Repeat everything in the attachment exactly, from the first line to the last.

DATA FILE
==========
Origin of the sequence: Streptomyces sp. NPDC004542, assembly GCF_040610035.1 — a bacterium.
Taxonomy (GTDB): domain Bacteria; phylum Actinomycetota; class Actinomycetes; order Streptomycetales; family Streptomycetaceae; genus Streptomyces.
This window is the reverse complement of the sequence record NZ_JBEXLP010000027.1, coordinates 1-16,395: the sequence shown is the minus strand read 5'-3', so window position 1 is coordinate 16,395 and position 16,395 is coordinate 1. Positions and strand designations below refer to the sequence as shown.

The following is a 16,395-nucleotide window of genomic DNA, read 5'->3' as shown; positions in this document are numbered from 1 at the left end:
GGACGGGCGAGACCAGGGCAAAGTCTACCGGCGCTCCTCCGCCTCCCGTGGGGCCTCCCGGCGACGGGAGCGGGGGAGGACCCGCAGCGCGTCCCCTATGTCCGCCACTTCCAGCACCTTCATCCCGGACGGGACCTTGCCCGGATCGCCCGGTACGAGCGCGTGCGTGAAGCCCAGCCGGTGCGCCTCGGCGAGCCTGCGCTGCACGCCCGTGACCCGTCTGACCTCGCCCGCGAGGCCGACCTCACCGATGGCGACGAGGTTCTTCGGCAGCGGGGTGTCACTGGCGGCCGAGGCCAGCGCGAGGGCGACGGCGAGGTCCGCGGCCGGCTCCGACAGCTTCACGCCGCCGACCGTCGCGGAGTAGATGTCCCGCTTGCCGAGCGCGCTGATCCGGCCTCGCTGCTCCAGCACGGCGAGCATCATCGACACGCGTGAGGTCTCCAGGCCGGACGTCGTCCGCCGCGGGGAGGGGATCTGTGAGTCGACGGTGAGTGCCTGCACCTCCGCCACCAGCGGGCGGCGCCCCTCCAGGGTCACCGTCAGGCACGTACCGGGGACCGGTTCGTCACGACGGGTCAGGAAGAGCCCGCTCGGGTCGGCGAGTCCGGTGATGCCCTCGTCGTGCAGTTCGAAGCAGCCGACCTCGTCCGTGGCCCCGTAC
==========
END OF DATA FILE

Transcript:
Origin of the sequence: Streptomyces sp. NPDC004542, assembly GCF_040610035.1 — a bacterium.
Taxonomy (GTDB): domain Bacteria; phylum Actinomycetota; class Actinomycetes; order Streptomycetales; family Streptomycetaceae; genus Streptomyces.
This window is the reverse complement of the sequence record NZ_JBEXLP010000027.1, coordinates 1-16,395: the sequence shown is the minus strand read 5'-3', so window position 1 is coordinate 16,395 and position 16,395 is coordinate 1. Positions and strand designations below refer to the sequence as shown.

The following is a 16,395-nucleotide window of genomic DNA, read 5'->3' as shown; positions in this document are numbered from 1 at the left end:
GGACGGGCGAGACCAGGGCAAAGTCTACCGGCGCTCCTCCGCCTCCCGTGGGGCCTCCCGGCGACGGGAGCGGGGGAGGACCCGCAGCGCGTCCCCTATGTCCGCCACTTCCAGCACCTTCATCCCGGACGGGACCTTGCCCGGATCGCCCGGTACGAGCGCGTGCGTGAAGCCCAGCCGGTGCGCCTCGGCGAGCCTGCGCTGCACGCCCGTGACCCGTCTGACCTCGCCCGCGAGGCCGACCTCACCGATGGCGACGAGGTTCTTCGGCAGCGGGGTGTCACTGGCGGCCGAGGCCAGCGCGAGGGCGACGGCGAGGTCCGCGGCCGGCTCCGACAGCTTCACGCCGCCGACCGTCGCGGAGTAGATGTCCCGCTTGCCGAGCGCGCTGATCCGGCCTCGCTGCTCCAGCACGGCGAGCATCATCGACACGCGTGAGGTCTCCAGGCCGGACGTCGTCCGCCGCGGGGAGGGGATCTGTGAGTCGACGGTGAGTGCCTGCACCTCCGCCACCAGCGGGCGGCGCCCCTCCAGGGTCACCGTCAGGCACGTACCGGGGACCGGTTCGTCACGACGGGTCAGGAAGAGCCCGCTCGGGTCGGCGAGTCCGGTGATGCCCTCGTCGTGCAGTTCGAAGCAGCCGACCTCGTCCGTGGCCCCGTAC